Helpful Tips for Planning a Year Long Trip Around the World Part 5
[Tour Groups / Solo Travel]
Travel is a very personal experience, and as such it differs from person to person. Some people love the community building of hopping on a coach bus, and travelling across a country or a continent in one large group, jumping out at every major attraction, on mass, and flooding forward for the allotted forty minutes, then filing back on the bus, in order to make the next destination while the sun is still burning over head.
Other people will find a grassy hilltop, and sit for hours by themselves reading and writing to their hearts content, chuckling as they see said tour group file out and then back in to their bus, which tears away down the road. It is not for the setting of the sun that these travellers will finally leave their destination for the day.
Staying with the Tour
There are some very important things to realize about tour-based travel. You are with a group. This means you will be staying with the same group for the whole trip. If it’s a one or two day hitch, then this won’t be an issue – but if it’s three weeks in length and you find that you can not stand someone in your group… well… buck up – because you’re in it for the long haul.
Also, tours operate based on giving you the maximum experience in, often, a very limited amount of time. Some tours will take you through twenty countries in thirty days. Do the math there, and factor in travel time. You’re out, then you’re back in and moving on.
It’s also important that you feel comfortable riding in coach buses. If you need a lot of legroom, or are prone to back pain, this is probably not the way to go. Try a one day bus tour, at any rate, before signing up for the three month tour around South America with Gap Adventures.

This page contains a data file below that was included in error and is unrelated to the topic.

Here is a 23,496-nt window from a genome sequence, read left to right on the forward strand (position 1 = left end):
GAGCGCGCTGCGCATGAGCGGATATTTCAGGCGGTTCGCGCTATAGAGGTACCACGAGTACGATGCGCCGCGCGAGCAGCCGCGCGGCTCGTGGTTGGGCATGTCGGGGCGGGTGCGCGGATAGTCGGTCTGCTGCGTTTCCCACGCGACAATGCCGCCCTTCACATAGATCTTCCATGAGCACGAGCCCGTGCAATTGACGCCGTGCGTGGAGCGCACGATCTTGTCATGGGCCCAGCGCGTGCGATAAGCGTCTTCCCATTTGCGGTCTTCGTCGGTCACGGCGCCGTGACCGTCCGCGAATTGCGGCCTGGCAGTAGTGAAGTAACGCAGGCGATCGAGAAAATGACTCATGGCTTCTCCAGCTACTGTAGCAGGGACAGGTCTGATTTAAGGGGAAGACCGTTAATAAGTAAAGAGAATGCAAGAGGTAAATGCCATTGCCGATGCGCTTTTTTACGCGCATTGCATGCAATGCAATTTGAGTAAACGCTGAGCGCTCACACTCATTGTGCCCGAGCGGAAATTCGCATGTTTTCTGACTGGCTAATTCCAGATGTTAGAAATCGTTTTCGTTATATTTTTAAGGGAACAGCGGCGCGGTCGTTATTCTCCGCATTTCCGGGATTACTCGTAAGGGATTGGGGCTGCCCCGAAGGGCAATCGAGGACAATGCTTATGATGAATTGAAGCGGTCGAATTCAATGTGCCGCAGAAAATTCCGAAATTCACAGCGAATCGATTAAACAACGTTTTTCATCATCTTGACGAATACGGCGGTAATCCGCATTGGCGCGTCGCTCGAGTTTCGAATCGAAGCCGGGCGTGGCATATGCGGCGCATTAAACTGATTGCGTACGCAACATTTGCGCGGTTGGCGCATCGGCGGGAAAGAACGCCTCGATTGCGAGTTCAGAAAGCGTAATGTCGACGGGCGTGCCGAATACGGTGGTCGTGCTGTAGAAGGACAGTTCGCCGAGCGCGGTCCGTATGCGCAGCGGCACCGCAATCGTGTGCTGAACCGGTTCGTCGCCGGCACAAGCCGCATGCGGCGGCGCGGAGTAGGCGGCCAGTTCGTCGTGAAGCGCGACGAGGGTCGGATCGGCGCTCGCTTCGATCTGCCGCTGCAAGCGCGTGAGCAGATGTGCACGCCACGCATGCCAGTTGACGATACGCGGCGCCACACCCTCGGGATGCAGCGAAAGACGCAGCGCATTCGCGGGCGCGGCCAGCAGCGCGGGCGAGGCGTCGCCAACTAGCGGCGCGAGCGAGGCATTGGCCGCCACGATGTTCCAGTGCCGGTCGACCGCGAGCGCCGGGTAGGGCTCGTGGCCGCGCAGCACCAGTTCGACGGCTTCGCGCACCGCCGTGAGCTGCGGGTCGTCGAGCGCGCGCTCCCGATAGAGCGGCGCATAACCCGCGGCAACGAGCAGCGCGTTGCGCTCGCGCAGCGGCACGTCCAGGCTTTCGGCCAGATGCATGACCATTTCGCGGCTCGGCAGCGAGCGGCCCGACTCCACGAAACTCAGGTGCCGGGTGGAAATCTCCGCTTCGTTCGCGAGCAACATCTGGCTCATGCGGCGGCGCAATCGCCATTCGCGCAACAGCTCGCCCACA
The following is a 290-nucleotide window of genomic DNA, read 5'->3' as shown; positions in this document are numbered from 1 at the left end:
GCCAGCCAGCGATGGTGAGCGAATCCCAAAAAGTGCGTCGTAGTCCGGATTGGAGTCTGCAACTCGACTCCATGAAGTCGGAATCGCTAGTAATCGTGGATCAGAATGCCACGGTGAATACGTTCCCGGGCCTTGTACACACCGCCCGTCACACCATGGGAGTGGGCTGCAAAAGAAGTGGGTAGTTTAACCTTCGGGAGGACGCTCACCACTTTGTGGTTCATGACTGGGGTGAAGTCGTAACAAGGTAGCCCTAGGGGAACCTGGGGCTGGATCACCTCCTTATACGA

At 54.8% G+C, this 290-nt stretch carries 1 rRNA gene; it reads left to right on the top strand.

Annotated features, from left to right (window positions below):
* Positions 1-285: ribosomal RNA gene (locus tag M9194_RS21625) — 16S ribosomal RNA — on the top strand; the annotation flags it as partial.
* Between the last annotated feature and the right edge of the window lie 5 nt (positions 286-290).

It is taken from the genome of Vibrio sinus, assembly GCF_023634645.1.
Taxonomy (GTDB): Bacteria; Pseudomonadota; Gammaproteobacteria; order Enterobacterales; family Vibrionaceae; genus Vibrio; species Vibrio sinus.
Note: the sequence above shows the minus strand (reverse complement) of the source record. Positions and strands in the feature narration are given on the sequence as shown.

Why Would you Want to Travel With a Tour
There are so many reasons why a tour is a great idea, but I’ll narrow it down to the top few.
- Safety. If you’re going through Africa, or South America you may not be familiar with the country, the customs, the roads, or what to do if you pop a tire. If you’re on a tour you have safety in numbers, the tour director knows what areas to visit, what ones to avoid, and will be able to get any breakdowns (unlikely as reputable tour companies have rigorous vehicle maintenance schedules.) fixed up quickly.
- Instant Community. When you’re with a tour, you are spending time with the same people, for long stretches of time, and you will get to know them. Perhaps you’ll even make a life long friend out of the experience.
- The Most in the Least. You are gaining access to a wide variety of locations in a very short amount of time. If you’re on a time budget, or don’t want to do the research yourself, hopping on board a tour bus could be the best thing for you.
- Price. It’s not that expensive, because you’re travelling with a group. This often means the savings in overland travel, and sleeping arrangements are passed on to you.
Why Would I want to Be a Solo Traveller?